How to Create Product Awareness as a B2B Brand


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Here, we’re going to look at how potential customers learn about new products online, and how you can drum up product awareness for your B2B products. 

There are four primary ways that customers typically encounter new products. 

  • Word of mouth 
  • Organic search 
  • Seeing a promotion or ad
  • Seeing the product itself (browsing)

So how do you make sure that your product is standing out enough for potential customers to discover it in one of those four ways? Not only that—how do you ensure that you’re making your product discoverable through each of those four ways? 

We’ll cover all of that in this guide to creating awareness for your B2B product.  

Word of mouth

Word of mouth, or hearing about a product from a friend or colleague, is one of the oldest ways that people discover new products. 

Offline, word of mouth looks like a conversation between friends, or a passing comment in a department huddle.

But word of mouth works online, too—in fact, we’d say it works incredibly well and travels incredibly fast.  

Word of mouth is based on getting an informed opinion from someone you trust. That’s basically what B2B influencer marketing does. 

While B2B hasn’t been as quick to hop on influencer marketing as B2C, the strategy is quickly taking hold in B2B marketing circles and yielding solid results. Better than solid, actually: according to a study by Tomoson, businesses make $6.50 for every $1 spent on influencer marketing.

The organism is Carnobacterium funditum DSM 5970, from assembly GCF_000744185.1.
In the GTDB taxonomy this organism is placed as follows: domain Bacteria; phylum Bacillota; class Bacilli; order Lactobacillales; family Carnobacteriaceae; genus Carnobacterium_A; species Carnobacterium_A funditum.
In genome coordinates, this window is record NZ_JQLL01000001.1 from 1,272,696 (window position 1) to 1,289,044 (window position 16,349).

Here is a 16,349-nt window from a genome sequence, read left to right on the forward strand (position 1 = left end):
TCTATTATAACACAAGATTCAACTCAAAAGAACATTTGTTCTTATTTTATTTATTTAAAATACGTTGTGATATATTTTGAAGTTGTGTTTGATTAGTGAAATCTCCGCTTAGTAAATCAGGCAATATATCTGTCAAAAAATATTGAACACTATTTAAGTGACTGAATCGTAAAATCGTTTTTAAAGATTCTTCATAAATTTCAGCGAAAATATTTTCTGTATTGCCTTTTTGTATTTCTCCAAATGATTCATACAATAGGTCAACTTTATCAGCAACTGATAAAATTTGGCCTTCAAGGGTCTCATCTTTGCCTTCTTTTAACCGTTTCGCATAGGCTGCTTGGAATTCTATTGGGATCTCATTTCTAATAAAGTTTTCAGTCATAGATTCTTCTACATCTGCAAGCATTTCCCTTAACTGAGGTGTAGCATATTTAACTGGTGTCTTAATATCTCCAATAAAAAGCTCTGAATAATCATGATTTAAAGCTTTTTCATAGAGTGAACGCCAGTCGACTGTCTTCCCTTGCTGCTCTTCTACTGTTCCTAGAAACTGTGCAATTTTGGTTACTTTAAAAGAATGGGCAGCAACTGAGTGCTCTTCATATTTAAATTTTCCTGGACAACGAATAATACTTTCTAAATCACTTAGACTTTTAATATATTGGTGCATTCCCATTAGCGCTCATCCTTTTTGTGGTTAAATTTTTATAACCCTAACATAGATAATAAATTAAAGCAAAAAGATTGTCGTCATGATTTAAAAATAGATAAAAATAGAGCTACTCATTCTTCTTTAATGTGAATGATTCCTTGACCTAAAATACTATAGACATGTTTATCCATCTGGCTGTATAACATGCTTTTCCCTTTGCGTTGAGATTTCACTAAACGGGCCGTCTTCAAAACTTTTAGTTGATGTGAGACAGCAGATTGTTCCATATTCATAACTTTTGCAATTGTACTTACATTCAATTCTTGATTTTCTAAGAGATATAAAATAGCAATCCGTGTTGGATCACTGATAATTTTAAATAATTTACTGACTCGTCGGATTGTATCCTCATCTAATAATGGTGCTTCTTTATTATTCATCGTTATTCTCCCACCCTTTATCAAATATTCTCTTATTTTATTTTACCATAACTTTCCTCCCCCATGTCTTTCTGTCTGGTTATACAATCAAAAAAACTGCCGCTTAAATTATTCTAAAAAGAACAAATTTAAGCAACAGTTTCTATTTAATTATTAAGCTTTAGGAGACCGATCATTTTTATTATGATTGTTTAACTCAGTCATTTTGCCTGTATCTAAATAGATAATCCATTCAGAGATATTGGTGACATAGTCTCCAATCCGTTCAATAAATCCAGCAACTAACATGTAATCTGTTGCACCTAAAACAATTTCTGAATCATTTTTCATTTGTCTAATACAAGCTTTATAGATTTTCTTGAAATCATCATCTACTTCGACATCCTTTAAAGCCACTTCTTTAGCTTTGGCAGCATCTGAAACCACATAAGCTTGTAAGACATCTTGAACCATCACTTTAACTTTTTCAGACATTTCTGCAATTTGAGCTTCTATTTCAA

If you’re just getting started with B2B influencer marketing, make sure you put in the time upfront to find the right influencers for your audience. 

Remember, the right influencer won’t necessarily have hundreds of thousands of followers. They just need a small number of highly engaged followers who would be interested in what you’re selling. 

Social media is also, essentially, online word of mouth. If you can inspire your followers to talk about your new product, their connections are more likely to seek you out. This is why it pays to have a robust social media presence on the platforms where your audience congregates. 

Organic search

It’s a problem every brand faces: how do you get your site to show up within the first five or so search results on Google when people search for a product? Or even: how do you break onto the first page? 

The answer involves several different things, but there are two main ways to accomplish this: SEO and B2B PR


SEO, or search engine optimization, involves making your website and content as attractive to Google’s algorithm as possible. That means:

  • Including relevant keywords in a natural, consistent manner
  • Optimizing your metadata (like page titles and descriptions)
  • Adding alt-tags to your images and video content
  • Consistently publishing relevant, high-quality content. 
  • Getting backlinks from other, high-authority sites. 


PR is a critical tool for raising brand awareness and boosting reputation—especially during the exploration/awareness phase of the customer journey—but it also helps with organic search.